Equals (=) Is Not the Way to Go

Use the total key (* or T) to sum your numbers

The easiest way to think of a ten-key calculator is as an adding machine (many of which print this nice little tape for you as proof that you did indeed add that staggering column of numbers correctly). Its sole function is to add numbers. Positive numbers, negative numbers, all kinds of numbers. If it's of decent quality, it will even tell you how many numbers!

The item count is a neat feature that can also stupify if you haven't had much experience with a ten-key--or if you just didn't bother to read the instructions that came with your calculator. However, I'll explain all that in a few moments.

Adding numbers on the ten-key

This is not as intuitive as you might think. I recently answered an email where someone asked me if I had it wrong below. Trust me. I don't. I'll include the email and my response below my tutorial to help make my point clear.

Okay, so we want to add some numbers.


Now, do I have to tell you to turn on your calculator? (Please don't make me. I'm not sure I can handle the stress.)

  1. Press: [ C/CE (or C) ] [ C/CE (or C) ]
  2. Press: [ 6 ] [ + ] [ 5 ] [ + ] [ 9 ] [ + ] [ 8 ] [ + ]
    See your total there on the screen now? I hope it shows 28. If it doesn't, start over at #1 above. Quickly, now! We're moving on here.
  3. Press: [ * (or T) ]
    Nothing happened, did it? That's all right. Nothing was supposed to happen. If you had hit the clear button before you pressed the *, your calculator wouldn't have printed the total or concluded the calculation.

Adding and subtracting numbers on the ten-key

Wow, that was easy, agreed? So, now let's change things up a bit. We'll add and subtract some numbers.


  1. Press: [ C/CE (or C) ] [ C/CE (or C) ]
  2. Press: [ 6 ] [ + ] [ 5 ] [ + ] [ 9 ] [ - ] [ 8 ] [ - ]
    See your total there on the screen now? I hope it shows —6 or 6.— depending how your calculator shows negative numbers. If it doesn't, start over at #1 above. The thing to remember here is that the calculator is going to ADD everything you input with the keys. So if you want to subract something, you have to enter it as a negative number or, if it's easier to remember, think of it as telling the machine you want to add into the total the number 6 you just entered, you want to add in the 5, take away or subtract the 9, and take away or subtract the 8. But you can't tell the machine to do these things with a number until you've entered the number itself! ***[see below for some further clarification]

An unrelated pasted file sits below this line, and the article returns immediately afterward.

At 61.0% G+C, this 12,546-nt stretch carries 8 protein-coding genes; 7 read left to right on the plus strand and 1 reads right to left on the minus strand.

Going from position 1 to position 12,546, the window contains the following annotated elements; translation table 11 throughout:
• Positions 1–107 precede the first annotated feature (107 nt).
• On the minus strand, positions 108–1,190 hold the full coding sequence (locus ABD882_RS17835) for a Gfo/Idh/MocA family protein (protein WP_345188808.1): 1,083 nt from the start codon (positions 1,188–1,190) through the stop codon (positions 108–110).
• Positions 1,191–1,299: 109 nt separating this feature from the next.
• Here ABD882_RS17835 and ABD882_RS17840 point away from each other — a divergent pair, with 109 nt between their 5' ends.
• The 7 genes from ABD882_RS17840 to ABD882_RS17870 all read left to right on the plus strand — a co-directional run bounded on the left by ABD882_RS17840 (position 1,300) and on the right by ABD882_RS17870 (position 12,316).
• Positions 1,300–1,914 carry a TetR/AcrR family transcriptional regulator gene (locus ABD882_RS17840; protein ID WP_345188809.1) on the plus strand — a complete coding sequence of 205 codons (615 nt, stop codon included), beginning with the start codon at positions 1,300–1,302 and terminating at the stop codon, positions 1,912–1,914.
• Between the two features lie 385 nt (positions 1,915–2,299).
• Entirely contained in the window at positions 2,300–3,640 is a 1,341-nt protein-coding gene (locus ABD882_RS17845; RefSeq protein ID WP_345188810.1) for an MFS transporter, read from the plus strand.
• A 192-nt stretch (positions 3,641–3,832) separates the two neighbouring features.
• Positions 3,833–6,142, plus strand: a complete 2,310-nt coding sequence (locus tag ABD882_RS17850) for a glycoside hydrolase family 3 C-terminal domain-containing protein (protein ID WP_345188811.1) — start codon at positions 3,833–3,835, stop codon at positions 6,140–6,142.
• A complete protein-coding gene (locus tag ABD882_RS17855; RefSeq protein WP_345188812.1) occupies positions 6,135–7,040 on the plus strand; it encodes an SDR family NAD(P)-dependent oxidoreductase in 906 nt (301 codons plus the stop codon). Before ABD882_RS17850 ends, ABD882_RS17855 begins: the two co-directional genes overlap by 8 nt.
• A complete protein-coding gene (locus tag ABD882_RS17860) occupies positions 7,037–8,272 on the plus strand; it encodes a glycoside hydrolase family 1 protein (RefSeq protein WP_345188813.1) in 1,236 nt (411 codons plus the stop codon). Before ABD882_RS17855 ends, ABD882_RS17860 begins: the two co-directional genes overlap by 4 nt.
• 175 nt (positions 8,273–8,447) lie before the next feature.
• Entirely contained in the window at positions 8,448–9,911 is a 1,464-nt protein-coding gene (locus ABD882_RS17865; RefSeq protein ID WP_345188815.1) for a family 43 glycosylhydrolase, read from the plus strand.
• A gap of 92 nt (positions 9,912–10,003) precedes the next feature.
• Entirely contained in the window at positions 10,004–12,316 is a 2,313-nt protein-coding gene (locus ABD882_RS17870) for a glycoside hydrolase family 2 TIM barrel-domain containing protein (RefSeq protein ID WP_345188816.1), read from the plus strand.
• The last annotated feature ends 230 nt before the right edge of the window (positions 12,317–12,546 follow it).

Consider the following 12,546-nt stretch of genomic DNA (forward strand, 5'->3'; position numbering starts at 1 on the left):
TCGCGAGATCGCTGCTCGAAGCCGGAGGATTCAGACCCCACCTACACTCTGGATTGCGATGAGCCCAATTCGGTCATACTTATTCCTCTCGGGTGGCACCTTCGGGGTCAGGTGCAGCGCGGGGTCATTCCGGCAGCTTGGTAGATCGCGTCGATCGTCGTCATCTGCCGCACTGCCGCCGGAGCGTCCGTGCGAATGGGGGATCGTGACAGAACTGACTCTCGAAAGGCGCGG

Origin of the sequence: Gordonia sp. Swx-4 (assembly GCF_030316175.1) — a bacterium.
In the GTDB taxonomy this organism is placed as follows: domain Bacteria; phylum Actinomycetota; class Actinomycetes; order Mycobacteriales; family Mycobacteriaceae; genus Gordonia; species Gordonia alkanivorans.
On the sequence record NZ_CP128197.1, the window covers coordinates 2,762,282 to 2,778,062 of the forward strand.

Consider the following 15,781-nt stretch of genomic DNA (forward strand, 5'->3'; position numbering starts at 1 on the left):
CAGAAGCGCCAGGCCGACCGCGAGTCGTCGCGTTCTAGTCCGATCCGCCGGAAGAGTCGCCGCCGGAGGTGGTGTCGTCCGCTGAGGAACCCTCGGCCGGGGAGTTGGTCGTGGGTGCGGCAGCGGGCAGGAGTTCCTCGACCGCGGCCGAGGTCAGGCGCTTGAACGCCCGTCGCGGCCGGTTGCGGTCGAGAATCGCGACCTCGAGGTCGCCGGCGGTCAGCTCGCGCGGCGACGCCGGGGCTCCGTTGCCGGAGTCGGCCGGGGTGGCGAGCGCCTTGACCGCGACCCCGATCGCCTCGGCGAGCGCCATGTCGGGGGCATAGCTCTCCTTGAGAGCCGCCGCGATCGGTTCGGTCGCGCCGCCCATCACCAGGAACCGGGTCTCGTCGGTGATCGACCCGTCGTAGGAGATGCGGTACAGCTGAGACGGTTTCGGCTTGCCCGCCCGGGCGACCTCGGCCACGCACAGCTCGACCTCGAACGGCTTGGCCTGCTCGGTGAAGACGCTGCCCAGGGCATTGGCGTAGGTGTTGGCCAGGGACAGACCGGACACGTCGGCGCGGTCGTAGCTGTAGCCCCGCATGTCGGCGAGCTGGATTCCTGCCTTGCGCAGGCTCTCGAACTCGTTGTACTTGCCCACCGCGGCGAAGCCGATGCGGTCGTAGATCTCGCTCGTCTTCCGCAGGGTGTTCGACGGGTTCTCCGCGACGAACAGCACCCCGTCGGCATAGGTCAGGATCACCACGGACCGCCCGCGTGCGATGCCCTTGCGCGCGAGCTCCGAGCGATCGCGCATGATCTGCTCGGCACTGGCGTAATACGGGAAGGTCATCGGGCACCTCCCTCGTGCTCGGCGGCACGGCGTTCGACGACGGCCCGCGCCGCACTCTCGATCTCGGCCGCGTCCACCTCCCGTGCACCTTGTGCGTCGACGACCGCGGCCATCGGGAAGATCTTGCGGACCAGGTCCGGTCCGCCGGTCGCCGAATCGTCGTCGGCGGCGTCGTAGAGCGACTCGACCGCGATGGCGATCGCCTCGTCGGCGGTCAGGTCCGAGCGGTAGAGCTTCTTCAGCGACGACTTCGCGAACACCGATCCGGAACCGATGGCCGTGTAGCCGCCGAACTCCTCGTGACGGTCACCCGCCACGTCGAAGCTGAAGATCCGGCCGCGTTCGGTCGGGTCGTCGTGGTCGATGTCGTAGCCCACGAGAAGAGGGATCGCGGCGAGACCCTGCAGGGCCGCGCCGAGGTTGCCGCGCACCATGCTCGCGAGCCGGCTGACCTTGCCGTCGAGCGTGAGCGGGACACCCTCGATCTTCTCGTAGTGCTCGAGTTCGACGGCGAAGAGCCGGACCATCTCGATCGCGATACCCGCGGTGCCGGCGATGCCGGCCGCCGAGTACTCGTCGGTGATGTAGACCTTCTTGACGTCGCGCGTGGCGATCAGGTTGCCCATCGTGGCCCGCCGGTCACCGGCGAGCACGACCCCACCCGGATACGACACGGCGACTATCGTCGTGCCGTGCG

3. Press: [ * (or T) ]

A recent email about adding and subtracting on a ten key calculator

The email

You provide this example:

1. Press: [ C/CE (or C) ] [ C/CE (or C) ]
2. Press: [ 6 ] [ + ] [ 5 ] [ + ] [ 9 ] [ - ] [ 8 ] [ - ]
Shouldn't the + that I highlighted in red actually be a minus?

My response

Actually, no. Think of it this way: the 6 is added to the total (starting from 0), the 5 is added to the total, the 9 is subtracted from the total, and the 8 is subtracted from the total. With the ten key printing calculator, this is how you have to input the numbers to get the answer. :)

Another Way to Think of Adding and Subtracting on the Ten Key

Here's a short bit of further clarification for those who still might be having trouble with this concept. Think of it like this. You've just punched in a [ 6 ], now you have to tell the ten key what to do with it, so you punch in a [ + ], then the [ 5 ], and you have to tell it what to do with that one, which again is to add it, then the [ 9 ], which you must tell it to subtract so you follow with a [ - ]!

We're going to move on to mixed calculations now, because multiplication and division is that same old stuff you're used to with a pocket calculator, but wow, isn't it going to be fun to add, subtract, multiply and divide within the same calculation! Move on to mixed calculations...

— — — + + + — — —

Favorite Printing Calculator

Recommended Printing Ten Key Calculator

The SHARP EL-1801PIII is actually sitting on my desk at this very moment. I haven't used a better printing calculator. In fact, I have two of these babies (if you drop the little III at the end). One at the office (1801P) and one in my home office (1801PIII).


Read a short history of adding machines at Wikipedia®

A ten-key calculator is better

...when you need to add or subtract long columns of numbers

...for doing your checkbook

...if you want to add or subtract sales tax from something

...on Fridays

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